David H. Hackworth
May 31, 1994


Eight days before our forces slammed into southern France, Gen. George Patton told an assembly of invasion troops, "There's one great thing you men will be able to say when you go home. You may all thank God ... that when you are sitting around the fireside with your grandson on your knee, and he asks you what you did in the great World War II, you won't have to say, "I shoveled (excrement) in Louisiana.''

As the nation celebrates the 50th anniversary of the Normandy invasion with thousands of proud veterans revisiting their baptism by fire, old "Blood and Guts" Patton's words ring even truer. June 6, 1944, remains the finest hour for both America and our warriors who fought there

The feat was a miracle, not only in the guts displayed by our fighting men who accomplished the impossible, or the tactical savvy on the part of their leaders, but also in the massive outpouring from the home front's assembly lines, which provided an abundance of war tools to do the job.

Between the two great wars, our military was allowed to waste away. By the end of 1941, the Army had few tanks and fewer aircraft, most of our Navy's premier fighting ships sat at the bottom of Pearl Harbor and there were no landing craft to carry our Invaders.

But on June 6, the largest sea armada in the world's history, with over 6,000 ships and invasion craft, landed 175,000 soldiers into an inferno on the golden sand of Normandy's Omaha and Utah beaches Two million more warriors waited their turn in England to follow the D-Day heroes, expand the beachhead where the sand had turned red and black from blood and explosions, then drive on to Berlin and put an end to Hitler's "insidious apparatus." Overhead, supporting this great fleet and powerful ground force, flew thousands of aircraft, which dropped paratroopers behind the beaches and struck at bunkers, bridges and Boche reinforcements.

This proud display came with an important lesson: never let our armed forces become hollow and our factories that make our ships, airplanes and tanks become neglected. Sadly, the nation is moving in that direction once again. A common post- Cold War attitude is: "There's no enemy out there. Why waste the money?" Who would have thought on Aug. 2, 1990, another Hitler-like despot, Saddam Hussein, would snatch Kuwait and then perhaps go on to take all of the Middle East?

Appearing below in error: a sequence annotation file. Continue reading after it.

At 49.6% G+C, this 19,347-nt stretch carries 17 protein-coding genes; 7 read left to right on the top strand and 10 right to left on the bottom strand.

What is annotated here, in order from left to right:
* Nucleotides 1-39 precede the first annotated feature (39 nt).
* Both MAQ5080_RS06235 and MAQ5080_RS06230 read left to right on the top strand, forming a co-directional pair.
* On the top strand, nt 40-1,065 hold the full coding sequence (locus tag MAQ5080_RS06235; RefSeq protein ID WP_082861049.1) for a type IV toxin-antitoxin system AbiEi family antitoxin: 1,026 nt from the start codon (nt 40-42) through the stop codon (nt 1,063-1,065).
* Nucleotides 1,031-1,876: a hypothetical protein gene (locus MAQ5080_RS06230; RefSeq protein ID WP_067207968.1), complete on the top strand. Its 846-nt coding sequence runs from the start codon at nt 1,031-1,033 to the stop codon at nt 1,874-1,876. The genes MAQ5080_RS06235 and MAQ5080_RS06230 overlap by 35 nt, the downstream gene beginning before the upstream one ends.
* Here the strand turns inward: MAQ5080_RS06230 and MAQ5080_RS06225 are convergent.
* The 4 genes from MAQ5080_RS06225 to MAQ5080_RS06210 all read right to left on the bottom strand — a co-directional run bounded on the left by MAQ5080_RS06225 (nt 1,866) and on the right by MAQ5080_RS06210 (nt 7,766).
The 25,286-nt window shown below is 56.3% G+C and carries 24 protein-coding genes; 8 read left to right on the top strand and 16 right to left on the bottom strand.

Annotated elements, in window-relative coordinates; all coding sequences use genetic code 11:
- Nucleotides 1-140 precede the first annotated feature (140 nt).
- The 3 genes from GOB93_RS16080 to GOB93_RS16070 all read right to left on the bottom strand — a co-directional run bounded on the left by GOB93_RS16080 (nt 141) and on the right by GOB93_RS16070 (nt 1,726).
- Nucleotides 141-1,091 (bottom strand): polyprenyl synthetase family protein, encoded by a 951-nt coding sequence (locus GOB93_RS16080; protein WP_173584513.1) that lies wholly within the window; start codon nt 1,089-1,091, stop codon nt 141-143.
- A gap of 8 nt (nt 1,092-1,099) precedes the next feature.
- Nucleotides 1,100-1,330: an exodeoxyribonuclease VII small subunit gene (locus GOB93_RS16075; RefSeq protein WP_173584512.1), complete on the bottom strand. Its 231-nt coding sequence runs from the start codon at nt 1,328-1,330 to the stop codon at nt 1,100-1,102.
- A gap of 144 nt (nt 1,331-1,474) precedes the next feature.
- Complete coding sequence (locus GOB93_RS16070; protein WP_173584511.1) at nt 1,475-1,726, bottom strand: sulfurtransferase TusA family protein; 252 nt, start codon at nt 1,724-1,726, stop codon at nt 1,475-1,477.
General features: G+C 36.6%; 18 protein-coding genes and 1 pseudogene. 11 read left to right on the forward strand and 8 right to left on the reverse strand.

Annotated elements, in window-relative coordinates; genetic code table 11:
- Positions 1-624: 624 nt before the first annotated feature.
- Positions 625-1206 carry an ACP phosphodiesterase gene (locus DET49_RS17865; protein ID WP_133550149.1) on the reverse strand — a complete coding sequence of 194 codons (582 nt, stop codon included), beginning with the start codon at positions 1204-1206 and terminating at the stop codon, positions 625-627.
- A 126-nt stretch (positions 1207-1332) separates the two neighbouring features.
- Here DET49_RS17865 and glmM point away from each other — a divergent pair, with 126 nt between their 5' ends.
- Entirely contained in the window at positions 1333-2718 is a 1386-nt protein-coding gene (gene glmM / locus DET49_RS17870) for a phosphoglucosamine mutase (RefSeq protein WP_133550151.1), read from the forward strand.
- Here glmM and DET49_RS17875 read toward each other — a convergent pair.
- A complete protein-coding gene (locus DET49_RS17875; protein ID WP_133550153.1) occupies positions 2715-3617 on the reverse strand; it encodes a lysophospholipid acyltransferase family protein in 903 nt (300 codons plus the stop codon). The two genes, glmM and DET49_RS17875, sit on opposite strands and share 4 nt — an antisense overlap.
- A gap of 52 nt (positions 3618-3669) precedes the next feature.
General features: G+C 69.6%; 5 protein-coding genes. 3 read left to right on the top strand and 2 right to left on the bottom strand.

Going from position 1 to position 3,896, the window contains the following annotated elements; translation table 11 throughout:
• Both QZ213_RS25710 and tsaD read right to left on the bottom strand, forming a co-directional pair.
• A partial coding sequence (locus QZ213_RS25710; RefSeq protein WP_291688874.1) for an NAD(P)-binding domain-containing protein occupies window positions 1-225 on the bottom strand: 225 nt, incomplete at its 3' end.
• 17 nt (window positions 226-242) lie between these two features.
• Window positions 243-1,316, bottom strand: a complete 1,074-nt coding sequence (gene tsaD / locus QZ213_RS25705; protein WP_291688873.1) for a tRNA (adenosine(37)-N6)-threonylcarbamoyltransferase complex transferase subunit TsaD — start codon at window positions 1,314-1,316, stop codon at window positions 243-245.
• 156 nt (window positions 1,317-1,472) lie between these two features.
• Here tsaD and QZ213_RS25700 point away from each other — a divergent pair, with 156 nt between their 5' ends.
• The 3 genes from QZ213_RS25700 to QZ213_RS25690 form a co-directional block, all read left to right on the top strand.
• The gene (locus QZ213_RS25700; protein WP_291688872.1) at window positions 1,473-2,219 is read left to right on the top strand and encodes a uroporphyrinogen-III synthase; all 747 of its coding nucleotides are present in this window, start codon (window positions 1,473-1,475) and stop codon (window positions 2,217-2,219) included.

In 1940, when a similar indifference prevailed, the U.S. Army had fewer men in its ranks than went ashore on D-Day four years later. Not only was our Army hollow, so was our industrial plant, with 25 percent of the work force unemployed. But by 1944, eight million soldiers wore olive drab, and almost five million more dressed in Navy blue and Marine green.

The marvel of it all was how, in just a few years, the armed services were expanded and trained and the rusted plants were churning out the gear that allowed our forces to fight on two fronts at the same time, first whipping the Germans and then the Japanese. After 1942, almost everything our forces used was brand new and made in the United States in 24-hour shifts by Rosie the Riveter and Bob the Battier.

This could never happen again, because almost everything needed for war in the '90s is ultra high-tech. There were more U.S. Navy ships at Normandy than all of the world's 1994 navies combined. Just one of today's aircraft carrier groups costs more than that invasion armada, and today the tanks, aircraft and ships cost billions and take years to produce.

On D-Day, 2,500 Americans were killed, and 30,000 more died during the Normandy campaign, but few who fought on those bitter grounds would have missed it. It was the signal achievement in their lives. This week, if you see an old gentleman with a faraway, misty look in his eyes, give him a salute and a thanks for his sacrifice and remember the words of his invasion commander, Dwight Eisenhower: "In the final choice, a soldier's pack is not so heavy a burden as a prisoner's chains."

Let us never be unprepared for war again.